• Wed, Mar 5 - 1:00 pm ET

I Talk To My Kids About My Illegal Drug Use All The Time

shutterstock_122564791CNN asks parents this morning if it is a good idea or a bad idea to talk to your kids about your past drug use or your experiences with alcohol. I obviously never considered this debate because I have always been fully open with my own children about what a sloppy ass drunk I was as a teenager. And drugs? I have done many of the drugs. I haven’t done any real drugs since I was about 20 years old, so this is all sorts of BACK IN THE DAY sort of information, but I just never felt the need to hide it from them, or be ashamed or embarrassed about it. I always assumed being honest with my own kids was the best policy in regard to this discussion.

So what have a I told them about booze? That booze is delicious.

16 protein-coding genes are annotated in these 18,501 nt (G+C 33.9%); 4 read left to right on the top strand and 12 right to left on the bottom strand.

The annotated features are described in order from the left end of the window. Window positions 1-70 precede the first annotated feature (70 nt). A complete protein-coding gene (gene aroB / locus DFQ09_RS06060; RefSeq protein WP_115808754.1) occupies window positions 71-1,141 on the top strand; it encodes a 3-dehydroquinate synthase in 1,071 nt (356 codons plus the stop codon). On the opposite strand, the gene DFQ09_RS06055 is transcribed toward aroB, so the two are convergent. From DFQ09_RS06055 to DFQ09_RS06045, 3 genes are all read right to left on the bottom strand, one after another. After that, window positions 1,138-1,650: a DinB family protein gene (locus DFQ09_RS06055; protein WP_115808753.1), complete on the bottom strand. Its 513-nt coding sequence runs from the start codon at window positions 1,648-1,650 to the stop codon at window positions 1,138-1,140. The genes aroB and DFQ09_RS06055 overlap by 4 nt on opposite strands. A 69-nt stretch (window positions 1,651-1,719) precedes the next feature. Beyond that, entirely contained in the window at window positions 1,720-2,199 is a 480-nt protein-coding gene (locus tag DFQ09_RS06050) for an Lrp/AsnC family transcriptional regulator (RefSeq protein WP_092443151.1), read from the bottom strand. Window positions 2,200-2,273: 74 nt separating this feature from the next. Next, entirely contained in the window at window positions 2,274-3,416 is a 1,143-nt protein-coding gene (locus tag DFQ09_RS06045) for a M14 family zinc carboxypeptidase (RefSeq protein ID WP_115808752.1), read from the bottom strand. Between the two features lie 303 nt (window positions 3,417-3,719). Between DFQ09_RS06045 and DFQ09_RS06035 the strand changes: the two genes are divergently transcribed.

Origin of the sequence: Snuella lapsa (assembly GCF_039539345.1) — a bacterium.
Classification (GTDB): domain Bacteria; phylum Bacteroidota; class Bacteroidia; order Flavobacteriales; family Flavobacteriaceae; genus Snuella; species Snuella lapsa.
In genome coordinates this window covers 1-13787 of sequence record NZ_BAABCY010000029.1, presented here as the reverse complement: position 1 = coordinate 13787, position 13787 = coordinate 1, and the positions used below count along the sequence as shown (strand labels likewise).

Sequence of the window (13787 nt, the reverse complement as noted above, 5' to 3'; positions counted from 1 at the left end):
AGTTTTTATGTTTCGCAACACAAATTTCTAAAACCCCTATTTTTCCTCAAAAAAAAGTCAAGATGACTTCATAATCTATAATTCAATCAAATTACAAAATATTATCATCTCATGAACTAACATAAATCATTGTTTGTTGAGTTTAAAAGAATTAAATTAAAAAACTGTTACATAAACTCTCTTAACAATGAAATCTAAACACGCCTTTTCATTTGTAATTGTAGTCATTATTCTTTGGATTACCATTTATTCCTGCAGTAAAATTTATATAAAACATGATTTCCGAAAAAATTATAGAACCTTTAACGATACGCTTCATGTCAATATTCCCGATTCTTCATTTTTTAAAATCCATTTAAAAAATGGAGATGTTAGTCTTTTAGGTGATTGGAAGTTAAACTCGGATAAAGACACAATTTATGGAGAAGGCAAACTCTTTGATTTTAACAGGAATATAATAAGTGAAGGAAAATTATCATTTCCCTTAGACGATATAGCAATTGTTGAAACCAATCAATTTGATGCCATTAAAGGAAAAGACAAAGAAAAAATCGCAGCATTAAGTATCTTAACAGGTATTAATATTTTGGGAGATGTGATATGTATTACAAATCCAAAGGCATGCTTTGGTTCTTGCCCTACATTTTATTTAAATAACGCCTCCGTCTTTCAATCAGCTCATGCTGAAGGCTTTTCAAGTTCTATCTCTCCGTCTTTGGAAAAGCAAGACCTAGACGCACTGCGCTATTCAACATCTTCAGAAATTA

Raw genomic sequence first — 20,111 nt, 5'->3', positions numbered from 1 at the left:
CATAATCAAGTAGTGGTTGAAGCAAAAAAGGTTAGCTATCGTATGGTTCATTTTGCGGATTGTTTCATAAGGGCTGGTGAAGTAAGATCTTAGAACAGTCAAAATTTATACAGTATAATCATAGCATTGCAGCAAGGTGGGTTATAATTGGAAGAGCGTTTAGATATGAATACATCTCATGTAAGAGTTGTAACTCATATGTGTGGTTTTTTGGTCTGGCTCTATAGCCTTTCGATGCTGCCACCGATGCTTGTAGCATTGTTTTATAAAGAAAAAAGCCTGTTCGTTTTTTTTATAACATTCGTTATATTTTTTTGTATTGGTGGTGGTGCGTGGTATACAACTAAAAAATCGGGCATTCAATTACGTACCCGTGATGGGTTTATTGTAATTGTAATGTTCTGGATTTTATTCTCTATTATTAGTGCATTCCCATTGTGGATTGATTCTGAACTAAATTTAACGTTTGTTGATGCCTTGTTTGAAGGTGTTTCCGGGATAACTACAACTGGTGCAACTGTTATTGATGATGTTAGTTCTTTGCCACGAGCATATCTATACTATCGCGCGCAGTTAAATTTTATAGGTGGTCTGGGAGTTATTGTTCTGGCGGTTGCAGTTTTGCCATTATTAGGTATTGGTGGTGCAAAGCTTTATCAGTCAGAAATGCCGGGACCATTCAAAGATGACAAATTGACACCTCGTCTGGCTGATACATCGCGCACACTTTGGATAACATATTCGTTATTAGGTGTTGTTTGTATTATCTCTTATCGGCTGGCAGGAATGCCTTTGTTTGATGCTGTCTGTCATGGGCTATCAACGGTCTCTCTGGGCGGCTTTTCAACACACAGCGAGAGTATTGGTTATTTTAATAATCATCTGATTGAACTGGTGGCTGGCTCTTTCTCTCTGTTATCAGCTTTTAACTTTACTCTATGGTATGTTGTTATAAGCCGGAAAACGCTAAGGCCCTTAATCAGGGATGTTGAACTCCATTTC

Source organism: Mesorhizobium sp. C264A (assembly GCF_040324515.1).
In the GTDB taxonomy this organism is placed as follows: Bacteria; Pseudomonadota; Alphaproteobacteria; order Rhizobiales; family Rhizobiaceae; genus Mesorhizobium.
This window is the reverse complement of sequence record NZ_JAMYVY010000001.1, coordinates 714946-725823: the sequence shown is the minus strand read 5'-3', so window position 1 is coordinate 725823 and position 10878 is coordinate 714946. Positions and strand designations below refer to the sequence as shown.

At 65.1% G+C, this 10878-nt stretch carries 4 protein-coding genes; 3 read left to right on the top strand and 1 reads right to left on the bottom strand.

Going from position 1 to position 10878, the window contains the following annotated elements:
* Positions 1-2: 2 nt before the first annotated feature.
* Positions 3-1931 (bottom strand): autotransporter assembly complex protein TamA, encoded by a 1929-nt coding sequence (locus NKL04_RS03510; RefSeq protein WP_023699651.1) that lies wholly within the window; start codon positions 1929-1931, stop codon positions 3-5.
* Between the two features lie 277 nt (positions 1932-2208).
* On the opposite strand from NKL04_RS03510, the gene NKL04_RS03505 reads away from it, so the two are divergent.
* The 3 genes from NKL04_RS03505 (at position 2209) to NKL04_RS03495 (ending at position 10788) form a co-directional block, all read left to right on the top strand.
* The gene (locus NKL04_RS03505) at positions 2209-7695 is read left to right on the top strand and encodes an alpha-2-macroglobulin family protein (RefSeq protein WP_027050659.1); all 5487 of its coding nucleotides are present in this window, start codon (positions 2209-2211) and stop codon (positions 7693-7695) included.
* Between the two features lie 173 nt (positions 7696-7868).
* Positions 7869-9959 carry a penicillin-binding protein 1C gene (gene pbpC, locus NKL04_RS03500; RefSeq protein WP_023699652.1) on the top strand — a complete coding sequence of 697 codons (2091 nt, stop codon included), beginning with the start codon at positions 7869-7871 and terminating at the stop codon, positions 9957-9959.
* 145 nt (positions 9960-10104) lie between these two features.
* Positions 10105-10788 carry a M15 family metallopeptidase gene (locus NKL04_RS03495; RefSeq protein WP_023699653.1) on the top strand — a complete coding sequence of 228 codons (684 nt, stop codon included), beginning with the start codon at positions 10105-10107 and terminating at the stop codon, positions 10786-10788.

That booze is fun and awesome to enjoy with a good meal but the bad part about alcohol is that it can go from being happy fun celebratory times, to puking up nachos in the bathroom, crying and becoming super depressed about how Mick Jagger is going to die one day times. You cry about really stupid things when you are drunk. Puking is not fun. I stress to them that if one day they do drink, that they should quit when they are buzzed, try not to keep drinking after that, but I think we all know that the buzzed you is not the best listener.I tell them they should remember to drink water, and take aspirin before bed, and not to drink on an empty stomach. I tell them I do not want them drinking before they are of legal age, but I think we all sort of know the likelihood of THAT happening is pretty much nil. My kids will get drunk before they are 21. I will ground them. But the most important thing, and my rule that can never, ever be broken, is that they cannot drive when they have been drinking, or get in a car with someone who has been drinking. I have always told them we will come get them no questions asked. For me that is the most important discussion to have. That they can under no circumstance drink and drive.